I was visiting with a leader I had respected from a distance for some time. As we talked, he kept looking at his watch and glancing around at other people. He would grunt a few responses and then glance down at his watch or look around again, making eye contact with someone walking by or nodding his head in acknowledgement to them.
It didn’t take me long to realize this person was not engaged at all with me. It felt not just disappointing but deeply off-putting–like I didn’t count or wasn’t important enough to him to pay targeted attention to.
Needless to say, my respect for him plummeted.
This situation illustrates what is fast being seen among leadership experts as the most important quality of effective leaders.
Believe it or not, what determines a person’s success potential as a leader isn’t as much about competence, specific skill sets, or even knowledge–though those are certainly important elements. The most significant factor by far is what is labeled as “social intelligence.”
What is Social Intelligence?
Social intelligence is about specific interpersonal skills–the ability to listen, communicate, persuade, and collaborate effectively to the degree that people believe you care about them as human beings, that you are trustworthy, and that you are willing to pay attention to their needs and the needs of others in tangible ways.
Contrary to popular stereotypes, effective leaders aren’t always the most charismatic, aggressive, Type A, authoritative, and self assured. They don’t always have to have their own way. They don’t always project that they know more than everyone around them. They don’t have to win all the time.
Rather, social intelligence requires an authentic humility that empowers others to be their best, even as the leader steps into her best. Effective leaders have a world view that believes in and operates within a win-win perspective.
Why is Social Intelligence So Important?
Here’s the way Daniel Goleman, the “dean” of emotional intelligence, describes the significance of this quality:
You can be the most brilliant innovator, problem-solver or strategic thinker, but if you can’t inspire and motivate, build relationships or communicate powerfully, those talents will get you nowhere. What Zenger and colleagues call the “interpersonal skills” — and what I call social intelligence — are the secret sauce in top-performing leadership.
Lacking social intelligence, no other combination of competences is likely to get much traction. Along with whatever other strengths they may have, the must-have is social intelligence.
Four Ways to Evaluate Your Social Intelligence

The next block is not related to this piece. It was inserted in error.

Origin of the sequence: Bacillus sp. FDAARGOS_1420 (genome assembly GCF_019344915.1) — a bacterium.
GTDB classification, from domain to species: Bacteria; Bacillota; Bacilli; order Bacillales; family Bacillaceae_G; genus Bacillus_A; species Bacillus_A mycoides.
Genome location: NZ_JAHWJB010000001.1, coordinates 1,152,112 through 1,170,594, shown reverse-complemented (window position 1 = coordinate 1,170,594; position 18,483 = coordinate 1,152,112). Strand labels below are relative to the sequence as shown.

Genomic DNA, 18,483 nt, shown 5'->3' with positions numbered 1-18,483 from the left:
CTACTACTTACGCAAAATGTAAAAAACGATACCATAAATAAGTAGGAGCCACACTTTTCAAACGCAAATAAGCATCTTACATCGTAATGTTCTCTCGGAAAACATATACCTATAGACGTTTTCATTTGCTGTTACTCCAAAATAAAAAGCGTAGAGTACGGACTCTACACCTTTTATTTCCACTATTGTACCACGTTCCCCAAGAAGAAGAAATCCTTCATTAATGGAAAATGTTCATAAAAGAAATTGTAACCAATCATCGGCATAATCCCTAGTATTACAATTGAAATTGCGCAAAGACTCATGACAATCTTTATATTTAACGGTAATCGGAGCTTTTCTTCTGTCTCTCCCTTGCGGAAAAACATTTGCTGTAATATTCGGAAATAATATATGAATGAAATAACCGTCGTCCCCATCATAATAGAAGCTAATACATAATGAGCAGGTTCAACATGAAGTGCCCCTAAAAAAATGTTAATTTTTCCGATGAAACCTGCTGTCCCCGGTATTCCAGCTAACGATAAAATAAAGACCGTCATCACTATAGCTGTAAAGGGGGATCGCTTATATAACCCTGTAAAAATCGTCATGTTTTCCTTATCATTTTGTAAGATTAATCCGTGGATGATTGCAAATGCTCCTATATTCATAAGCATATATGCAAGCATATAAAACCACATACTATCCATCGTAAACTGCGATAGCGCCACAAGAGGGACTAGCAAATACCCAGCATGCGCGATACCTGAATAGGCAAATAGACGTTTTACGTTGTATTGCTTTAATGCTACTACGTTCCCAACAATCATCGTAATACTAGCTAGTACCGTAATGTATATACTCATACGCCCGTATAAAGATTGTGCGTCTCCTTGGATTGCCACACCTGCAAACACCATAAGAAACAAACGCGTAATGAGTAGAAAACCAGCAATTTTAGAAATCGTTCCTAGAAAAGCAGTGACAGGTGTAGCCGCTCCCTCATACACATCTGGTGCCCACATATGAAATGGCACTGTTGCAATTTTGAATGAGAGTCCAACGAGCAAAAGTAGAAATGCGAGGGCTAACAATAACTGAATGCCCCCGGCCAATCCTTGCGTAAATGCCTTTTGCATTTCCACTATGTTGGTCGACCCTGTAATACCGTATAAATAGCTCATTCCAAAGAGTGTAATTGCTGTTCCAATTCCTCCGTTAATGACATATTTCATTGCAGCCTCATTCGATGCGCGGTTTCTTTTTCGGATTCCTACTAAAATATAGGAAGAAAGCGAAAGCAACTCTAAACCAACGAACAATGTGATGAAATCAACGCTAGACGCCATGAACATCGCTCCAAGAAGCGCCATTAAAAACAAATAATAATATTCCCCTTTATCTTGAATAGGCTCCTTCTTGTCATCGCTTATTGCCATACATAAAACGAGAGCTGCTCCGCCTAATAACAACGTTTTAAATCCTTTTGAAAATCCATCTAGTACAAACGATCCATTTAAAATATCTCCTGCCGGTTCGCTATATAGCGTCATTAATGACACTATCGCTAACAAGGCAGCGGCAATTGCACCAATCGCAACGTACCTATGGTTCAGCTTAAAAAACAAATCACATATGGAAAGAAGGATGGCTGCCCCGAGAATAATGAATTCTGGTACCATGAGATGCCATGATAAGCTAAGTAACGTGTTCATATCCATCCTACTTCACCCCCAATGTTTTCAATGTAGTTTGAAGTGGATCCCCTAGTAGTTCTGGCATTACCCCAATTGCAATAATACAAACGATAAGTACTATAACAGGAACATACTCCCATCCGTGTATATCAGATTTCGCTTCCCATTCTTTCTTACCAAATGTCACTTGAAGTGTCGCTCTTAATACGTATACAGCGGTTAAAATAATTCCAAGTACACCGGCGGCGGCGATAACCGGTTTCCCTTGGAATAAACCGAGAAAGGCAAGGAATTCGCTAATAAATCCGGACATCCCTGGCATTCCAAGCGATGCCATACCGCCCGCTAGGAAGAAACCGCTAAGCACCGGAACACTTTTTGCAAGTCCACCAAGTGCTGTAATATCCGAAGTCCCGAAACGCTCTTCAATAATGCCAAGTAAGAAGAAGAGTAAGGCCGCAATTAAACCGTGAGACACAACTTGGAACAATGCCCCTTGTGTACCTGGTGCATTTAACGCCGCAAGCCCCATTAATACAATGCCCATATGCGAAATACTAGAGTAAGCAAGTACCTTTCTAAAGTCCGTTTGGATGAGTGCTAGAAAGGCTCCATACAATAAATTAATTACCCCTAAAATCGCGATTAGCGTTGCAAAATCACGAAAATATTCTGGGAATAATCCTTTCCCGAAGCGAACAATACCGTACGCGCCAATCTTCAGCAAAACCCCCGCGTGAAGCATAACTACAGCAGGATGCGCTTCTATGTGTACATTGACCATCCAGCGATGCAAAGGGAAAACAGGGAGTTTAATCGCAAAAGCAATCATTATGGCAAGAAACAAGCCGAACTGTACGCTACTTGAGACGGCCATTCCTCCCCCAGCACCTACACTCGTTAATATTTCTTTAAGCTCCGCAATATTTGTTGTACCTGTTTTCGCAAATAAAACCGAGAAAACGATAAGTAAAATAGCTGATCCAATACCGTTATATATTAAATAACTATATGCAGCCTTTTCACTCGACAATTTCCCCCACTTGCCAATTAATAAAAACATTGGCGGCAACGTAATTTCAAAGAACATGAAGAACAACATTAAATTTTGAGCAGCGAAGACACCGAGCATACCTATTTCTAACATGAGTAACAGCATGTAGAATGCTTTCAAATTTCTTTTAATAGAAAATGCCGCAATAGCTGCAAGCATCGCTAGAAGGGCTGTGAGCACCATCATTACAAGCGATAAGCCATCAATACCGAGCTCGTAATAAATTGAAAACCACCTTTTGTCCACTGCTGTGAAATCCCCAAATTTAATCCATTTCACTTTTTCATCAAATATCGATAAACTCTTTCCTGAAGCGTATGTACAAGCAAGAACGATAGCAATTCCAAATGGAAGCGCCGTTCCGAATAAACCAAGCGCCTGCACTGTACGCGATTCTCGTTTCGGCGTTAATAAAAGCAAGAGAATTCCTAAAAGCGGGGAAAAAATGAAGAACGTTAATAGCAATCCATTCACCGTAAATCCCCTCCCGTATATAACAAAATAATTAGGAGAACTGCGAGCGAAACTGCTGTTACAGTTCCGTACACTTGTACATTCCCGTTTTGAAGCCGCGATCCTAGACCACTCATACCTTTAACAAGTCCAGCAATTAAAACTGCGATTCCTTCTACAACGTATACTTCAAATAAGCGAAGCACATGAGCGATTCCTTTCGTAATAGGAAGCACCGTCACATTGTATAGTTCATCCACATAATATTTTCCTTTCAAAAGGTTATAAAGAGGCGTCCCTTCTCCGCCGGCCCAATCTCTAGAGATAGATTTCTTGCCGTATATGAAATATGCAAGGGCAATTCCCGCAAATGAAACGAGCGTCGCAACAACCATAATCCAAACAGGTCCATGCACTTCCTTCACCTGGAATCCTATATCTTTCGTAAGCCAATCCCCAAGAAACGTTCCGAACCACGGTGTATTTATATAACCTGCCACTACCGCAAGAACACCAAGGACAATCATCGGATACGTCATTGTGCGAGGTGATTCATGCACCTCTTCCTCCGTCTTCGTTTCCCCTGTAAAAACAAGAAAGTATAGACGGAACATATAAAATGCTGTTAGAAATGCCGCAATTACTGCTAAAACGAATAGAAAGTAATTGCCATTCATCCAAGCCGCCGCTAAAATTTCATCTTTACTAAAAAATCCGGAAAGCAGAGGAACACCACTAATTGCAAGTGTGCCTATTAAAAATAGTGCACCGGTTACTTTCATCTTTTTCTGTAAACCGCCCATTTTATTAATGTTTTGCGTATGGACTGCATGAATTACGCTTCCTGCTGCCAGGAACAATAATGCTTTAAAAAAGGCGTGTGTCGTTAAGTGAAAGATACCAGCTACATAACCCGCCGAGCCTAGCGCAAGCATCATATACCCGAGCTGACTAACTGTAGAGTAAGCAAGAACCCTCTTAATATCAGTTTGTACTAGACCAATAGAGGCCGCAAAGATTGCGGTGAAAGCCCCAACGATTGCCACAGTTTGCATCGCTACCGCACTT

First, do you listen to people more than you talk at them? Next time you’re in a conversation with someone, intentionally observe your interacting patterns: what percentages of time are you listening and talking? You should be tilting the percentage toward listening.
When you’re listening, are you making eye contact? Are you focused on the person in front of you? Or are you distracted–by either other people or events taking place or even by your internal thoughts, trying to formulate your next monologue or response to the person?
Second, are you communicating clearly? Are you wording things in a way that the other person understands what you’re intending? Do you know what you want and are you asking for it in clear and unmistakable ways? Or do you hint around or make passive-aggressive statements?
Do you always have to have the last word? Do you engage in the “I can one-up your story with my story” style? Both of these approaches tend toward basically engaging in monologues–two people talking past each other rather than with each other.
Three, are you persuasive and inspiring? In other words, are you tapping into people’s longings and hungers when you relate to them? In other words, you’re not just about You and what You want and think is important. You relate in a way that tells others that you care about what they think, want, or feel is important.
The most persuasive and inspiring leaders have a high capacity to tailor their approach to what speaks deeply and directly to their audience. Not in a manipulating way. But in an authentically caring way. By being able to “speak other people’s language” they connect in meaningful ways that reveals they truly believe in others and want what’s best for them.
Four, are you willing to collaborate? In other words, do you believe that you have all the answers or at least the best ones or do you believe that success comes from working together? Do you believe that you are stronger by yourself or stronger with others?
Fundamental to this socially intelligent skill is the choice to identify, notice, and empower other people’s strengths. This is about recognizing that you are not omnicompetent but that you need others to complement your strengths with their strengths.
Effective leaders emphasize helping others to know their strengths and play to those strengths more often than not.
So where are you on the Social Intelligence scale?
One of my growth points in this area is the second evaluation issue. I’m learning how to more and more ask for what I want clearly. My tendency is to hesitate to ask others to do something that is important for fear of imposing or being told no. So I subsume my intuition for what I think is the sake of others–which in the end isn’t really helping myself or them.
The good news is, awareness and consciousness is the first step to change. And then we can improve the skills needed for powerful and effective, socially intelligent leadership. It’s time to share our secret sauce.
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